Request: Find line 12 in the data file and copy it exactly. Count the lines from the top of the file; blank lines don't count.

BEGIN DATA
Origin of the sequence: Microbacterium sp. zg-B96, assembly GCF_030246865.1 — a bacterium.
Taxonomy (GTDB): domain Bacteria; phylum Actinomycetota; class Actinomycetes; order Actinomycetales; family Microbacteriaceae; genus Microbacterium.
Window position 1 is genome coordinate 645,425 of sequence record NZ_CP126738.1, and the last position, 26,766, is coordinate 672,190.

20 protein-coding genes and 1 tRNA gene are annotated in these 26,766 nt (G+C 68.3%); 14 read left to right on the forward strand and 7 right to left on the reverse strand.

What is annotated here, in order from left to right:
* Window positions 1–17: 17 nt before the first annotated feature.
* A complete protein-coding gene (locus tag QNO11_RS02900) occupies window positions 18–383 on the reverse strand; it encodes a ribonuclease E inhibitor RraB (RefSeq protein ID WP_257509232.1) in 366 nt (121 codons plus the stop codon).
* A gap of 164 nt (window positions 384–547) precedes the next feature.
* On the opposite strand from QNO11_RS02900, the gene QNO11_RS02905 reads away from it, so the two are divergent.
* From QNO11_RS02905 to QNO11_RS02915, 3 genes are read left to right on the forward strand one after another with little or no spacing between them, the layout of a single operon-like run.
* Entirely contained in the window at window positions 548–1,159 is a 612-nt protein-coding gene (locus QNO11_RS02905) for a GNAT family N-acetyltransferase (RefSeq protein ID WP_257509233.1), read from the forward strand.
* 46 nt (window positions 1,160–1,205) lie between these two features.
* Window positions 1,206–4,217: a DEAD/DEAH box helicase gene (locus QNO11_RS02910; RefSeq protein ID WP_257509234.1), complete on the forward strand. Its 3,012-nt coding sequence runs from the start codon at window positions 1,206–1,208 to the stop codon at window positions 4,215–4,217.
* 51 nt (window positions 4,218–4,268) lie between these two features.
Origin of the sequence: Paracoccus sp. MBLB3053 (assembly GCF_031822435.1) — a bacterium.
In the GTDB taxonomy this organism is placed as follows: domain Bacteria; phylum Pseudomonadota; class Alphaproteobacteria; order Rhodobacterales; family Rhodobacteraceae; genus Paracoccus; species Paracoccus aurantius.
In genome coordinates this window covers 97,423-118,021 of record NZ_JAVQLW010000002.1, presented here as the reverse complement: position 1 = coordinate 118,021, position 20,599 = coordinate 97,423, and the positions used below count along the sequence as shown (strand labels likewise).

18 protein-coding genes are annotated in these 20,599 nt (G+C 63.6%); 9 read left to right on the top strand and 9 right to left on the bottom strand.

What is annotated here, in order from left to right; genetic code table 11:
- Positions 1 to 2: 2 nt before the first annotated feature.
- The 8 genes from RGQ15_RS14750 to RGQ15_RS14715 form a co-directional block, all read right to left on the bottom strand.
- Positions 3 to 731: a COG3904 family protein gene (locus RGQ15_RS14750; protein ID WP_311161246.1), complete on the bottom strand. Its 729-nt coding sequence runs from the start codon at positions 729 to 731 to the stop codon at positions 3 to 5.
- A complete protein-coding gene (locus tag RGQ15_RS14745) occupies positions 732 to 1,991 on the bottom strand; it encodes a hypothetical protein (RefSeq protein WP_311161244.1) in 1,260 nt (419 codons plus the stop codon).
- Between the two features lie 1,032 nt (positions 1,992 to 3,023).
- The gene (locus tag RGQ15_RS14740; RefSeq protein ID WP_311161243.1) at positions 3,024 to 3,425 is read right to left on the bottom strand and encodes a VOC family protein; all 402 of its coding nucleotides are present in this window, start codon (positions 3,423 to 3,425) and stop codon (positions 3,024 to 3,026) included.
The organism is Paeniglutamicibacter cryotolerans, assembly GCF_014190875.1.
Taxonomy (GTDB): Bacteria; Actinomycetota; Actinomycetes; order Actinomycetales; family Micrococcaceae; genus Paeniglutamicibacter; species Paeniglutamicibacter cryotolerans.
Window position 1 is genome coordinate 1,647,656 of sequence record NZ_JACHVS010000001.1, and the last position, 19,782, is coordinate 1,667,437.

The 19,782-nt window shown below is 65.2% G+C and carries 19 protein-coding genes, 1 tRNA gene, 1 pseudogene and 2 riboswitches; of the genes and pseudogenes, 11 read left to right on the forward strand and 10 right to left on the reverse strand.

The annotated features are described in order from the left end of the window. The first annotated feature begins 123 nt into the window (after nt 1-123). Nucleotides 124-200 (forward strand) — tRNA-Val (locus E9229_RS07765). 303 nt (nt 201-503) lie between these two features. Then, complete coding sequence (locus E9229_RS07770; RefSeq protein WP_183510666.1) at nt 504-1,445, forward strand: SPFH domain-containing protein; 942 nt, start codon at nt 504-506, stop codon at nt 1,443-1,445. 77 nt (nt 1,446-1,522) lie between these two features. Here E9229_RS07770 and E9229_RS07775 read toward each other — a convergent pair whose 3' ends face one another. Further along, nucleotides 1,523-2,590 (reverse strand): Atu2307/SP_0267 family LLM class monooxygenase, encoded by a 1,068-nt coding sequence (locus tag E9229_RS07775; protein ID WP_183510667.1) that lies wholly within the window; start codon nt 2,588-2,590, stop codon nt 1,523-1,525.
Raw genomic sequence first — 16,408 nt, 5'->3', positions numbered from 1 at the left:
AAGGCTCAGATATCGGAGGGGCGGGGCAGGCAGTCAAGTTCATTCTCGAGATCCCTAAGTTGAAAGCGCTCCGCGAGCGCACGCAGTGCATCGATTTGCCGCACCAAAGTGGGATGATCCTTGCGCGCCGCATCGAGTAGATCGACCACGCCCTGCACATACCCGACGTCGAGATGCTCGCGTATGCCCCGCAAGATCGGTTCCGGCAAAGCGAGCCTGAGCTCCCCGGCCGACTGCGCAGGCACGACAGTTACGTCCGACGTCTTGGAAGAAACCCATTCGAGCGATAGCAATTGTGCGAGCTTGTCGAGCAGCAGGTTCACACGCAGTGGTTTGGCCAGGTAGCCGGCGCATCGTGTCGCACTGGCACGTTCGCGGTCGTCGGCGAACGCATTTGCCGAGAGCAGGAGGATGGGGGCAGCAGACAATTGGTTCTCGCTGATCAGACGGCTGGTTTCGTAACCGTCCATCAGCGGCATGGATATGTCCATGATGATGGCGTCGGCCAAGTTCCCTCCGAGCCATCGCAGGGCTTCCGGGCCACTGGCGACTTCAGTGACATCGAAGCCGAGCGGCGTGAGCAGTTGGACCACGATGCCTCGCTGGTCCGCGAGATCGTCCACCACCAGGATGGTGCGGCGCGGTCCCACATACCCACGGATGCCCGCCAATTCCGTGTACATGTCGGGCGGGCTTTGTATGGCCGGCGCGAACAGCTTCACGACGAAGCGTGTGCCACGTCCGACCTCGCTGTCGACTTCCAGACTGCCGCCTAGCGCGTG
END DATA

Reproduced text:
* 46 nt (window positions 1,160–1,205) lie between these two features.